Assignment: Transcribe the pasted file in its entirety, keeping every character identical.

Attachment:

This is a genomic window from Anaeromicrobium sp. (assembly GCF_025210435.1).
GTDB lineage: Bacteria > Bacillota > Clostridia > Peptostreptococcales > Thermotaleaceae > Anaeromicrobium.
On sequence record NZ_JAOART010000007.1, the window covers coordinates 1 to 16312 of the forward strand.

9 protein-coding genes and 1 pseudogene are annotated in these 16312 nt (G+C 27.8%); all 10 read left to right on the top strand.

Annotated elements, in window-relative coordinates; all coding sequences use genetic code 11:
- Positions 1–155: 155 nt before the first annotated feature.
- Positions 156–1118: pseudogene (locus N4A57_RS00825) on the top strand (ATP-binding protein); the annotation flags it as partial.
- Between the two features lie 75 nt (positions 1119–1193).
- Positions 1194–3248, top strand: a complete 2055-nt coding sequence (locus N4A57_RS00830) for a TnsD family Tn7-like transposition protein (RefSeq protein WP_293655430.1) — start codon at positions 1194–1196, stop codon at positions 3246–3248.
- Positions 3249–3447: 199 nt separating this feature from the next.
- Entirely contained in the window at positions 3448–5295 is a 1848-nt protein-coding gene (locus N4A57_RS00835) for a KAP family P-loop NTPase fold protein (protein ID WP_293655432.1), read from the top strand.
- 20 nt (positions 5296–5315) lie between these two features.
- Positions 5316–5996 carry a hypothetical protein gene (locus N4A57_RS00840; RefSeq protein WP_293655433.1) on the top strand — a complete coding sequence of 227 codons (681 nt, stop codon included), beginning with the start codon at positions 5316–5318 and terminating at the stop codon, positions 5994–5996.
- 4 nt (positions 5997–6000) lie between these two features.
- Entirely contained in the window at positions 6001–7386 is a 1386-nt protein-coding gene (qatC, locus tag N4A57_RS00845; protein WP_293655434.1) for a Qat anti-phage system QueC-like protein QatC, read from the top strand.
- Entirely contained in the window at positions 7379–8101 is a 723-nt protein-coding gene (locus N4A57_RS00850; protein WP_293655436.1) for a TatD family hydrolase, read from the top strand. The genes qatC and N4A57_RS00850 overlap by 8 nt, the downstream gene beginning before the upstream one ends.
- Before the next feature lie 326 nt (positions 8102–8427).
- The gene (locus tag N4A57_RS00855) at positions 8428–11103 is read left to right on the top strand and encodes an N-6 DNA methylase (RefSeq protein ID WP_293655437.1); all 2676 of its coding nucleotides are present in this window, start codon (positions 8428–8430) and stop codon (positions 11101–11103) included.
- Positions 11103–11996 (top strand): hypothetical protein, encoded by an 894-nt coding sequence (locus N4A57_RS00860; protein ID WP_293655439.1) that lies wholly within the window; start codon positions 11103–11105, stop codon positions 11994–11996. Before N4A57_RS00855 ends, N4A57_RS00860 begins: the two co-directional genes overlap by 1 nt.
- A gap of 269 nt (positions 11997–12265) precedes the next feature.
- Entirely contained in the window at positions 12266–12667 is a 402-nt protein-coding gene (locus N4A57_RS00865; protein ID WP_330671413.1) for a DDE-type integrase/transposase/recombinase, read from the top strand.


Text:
This is a genomic window from Anaeromicrobium sp. (assembly GCF_025210435.1).
GTDB lineage: Bacteria > Bacillota > Clostridia > Peptostreptococcales > Thermotaleaceae > Anaeromicrobium.
On sequence record NZ_JAOART010000007.1, the window covers coordinates 1 to 16312 of the forward strand.

9 protein-coding genes and 1 pseudogene are annotated in these 16312 nt (G+C 27.8%); all 10 read left to right on the top strand.

Annotated elements, in window-relative coordinates; all coding sequences use genetic code 11:
- Positions 1–155: 155 nt before the first annotated feature.
- Positions 156–1118: pseudogene (locus N4A57_RS00825) on the top strand (ATP-binding protein); the annotation flags it as partial.
- Between the two features lie 75 nt (positions 1119–1193).
- Positions 1194–3248, top strand: a complete 2055-nt coding sequence (locus N4A57_RS00830) for a TnsD family Tn7-like transposition protein (RefSeq protein WP_293655430.1) — start codon at positions 1194–1196, stop codon at positions 3246–3248.
- Positions 3249–3447: 199 nt separating this feature from the next.
- Entirely contained in the window at positions 3448–5295 is a 1848-nt protein-coding gene (locus N4A57_RS00835) for a KAP family P-loop NTPase fold protein (protein ID WP_293655432.1), read from the top strand.
- 20 nt (positions 5296–5315) lie between these two features.
- Positions 5316–5996 carry a hypothetical protein gene (locus N4A57_RS00840; RefSeq protein WP_293655433.1) on the top strand — a complete coding sequence of 227 codons (681 nt, stop codon included), beginning with the start codon at positions 5316–5318 and terminating at the stop codon, positions 5994–5996.
- 4 nt (positions 5997–6000) lie between these two features.
- Entirely contained in the window at positions 6001–7386 is a 1386-nt protein-coding gene (qatC, locus tag N4A57_RS00845; protein WP_293655434.1) for a Qat anti-phage system QueC-like protein QatC, read from the top strand.
- Entirely contained in the window at positions 7379–8101 is a 723-nt protein-coding gene (locus N4A57_RS00850; protein WP_293655436.1) for a TatD family hydrolase, read from the top strand. The genes qatC and N4A57_RS00850 overlap by 8 nt, the downstream gene beginning before the upstream one ends.
- Before the next feature lie 326 nt (positions 8102–8427).
- The gene (locus tag N4A57_RS00855) at positions 8428–11103 is read left to right on the top strand and encodes an N-6 DNA methylase (RefSeq protein ID WP_293655437.1); all 2676 of its coding nucleotides are present in this window, start codon (positions 8428–8430) and stop codon (positions 11101–11103) included.
- Positions 11103–11996 (top strand): hypothetical protein, encoded by an 894-nt coding sequence (locus N4A57_RS00860; protein ID WP_293655439.1) that lies wholly within the window; start codon positions 11103–11105, stop codon positions 11994–11996. Before N4A57_RS00855 ends, N4A57_RS00860 begins: the two co-directional genes overlap by 1 nt.
- A gap of 269 nt (positions 11997–12265) precedes the next feature.
- Entirely contained in the window at positions 12266–12667 is a 402-nt protein-coding gene (locus N4A57_RS00865; protein ID WP_330671413.1) for a DDE-type integrase/transposase/recombinase, read from the top strand.